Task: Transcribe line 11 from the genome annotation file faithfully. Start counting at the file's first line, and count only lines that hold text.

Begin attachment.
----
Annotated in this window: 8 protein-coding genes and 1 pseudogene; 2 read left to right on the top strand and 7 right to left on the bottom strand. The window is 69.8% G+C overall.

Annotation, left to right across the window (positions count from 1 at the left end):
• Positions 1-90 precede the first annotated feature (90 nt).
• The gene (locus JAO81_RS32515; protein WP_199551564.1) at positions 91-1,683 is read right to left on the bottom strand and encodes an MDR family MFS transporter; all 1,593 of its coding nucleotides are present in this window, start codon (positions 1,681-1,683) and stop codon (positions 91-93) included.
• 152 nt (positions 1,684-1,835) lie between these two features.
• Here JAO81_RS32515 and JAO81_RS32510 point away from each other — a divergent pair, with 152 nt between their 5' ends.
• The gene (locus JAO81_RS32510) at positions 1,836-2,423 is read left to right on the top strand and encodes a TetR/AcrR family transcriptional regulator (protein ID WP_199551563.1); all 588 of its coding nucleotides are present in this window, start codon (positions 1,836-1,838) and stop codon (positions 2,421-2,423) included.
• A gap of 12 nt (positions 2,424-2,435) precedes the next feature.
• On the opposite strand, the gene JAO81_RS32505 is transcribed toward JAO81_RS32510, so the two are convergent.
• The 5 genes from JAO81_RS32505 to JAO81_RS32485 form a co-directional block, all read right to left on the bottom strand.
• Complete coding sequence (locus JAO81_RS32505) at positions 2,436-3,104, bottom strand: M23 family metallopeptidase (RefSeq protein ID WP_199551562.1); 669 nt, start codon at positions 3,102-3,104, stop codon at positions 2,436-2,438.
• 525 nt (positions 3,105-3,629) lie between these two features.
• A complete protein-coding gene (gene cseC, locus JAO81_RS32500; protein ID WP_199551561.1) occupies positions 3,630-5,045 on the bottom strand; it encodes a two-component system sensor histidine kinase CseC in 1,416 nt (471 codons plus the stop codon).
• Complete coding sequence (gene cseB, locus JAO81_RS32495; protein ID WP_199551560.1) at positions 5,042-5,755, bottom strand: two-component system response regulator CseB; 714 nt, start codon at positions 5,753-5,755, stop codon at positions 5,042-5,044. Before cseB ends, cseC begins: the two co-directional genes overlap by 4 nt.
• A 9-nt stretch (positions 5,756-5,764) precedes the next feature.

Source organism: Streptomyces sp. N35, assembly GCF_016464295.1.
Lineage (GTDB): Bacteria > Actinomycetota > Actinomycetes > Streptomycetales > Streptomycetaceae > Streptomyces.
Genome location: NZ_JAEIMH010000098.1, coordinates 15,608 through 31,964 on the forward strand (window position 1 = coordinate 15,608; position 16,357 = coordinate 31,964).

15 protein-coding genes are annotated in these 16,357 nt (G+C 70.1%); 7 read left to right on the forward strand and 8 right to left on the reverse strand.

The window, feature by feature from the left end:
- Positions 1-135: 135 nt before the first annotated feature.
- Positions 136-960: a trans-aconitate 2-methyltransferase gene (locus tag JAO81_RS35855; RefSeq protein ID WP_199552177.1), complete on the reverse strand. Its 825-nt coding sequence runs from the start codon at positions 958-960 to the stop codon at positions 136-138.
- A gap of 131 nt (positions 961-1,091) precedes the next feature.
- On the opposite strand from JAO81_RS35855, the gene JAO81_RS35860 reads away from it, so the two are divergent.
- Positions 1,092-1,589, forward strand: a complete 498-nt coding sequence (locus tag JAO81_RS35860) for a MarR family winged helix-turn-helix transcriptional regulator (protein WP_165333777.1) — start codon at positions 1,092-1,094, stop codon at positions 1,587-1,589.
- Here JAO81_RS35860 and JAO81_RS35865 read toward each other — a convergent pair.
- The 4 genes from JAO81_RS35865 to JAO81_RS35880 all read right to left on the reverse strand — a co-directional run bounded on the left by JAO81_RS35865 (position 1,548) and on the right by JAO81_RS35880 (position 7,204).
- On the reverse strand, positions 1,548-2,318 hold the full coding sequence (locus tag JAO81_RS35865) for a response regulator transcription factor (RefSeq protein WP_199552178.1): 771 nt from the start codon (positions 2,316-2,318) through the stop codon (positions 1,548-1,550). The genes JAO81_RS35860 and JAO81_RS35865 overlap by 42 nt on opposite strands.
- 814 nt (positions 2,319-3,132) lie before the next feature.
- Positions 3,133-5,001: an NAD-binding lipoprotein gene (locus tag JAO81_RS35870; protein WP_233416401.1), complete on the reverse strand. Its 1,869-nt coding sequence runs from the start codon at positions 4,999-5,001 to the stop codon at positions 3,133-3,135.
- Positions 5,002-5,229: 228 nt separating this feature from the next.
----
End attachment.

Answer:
• Complete coding sequence (locus JAO81_RS32505) at positions 2,436-3,104, bottom strand: M23 family metallopeptidase (RefSeq protein ID WP_199551562.1); 669 nt, start codon at positions 3,102-3,104, stop codon at positions 2,436-2,438.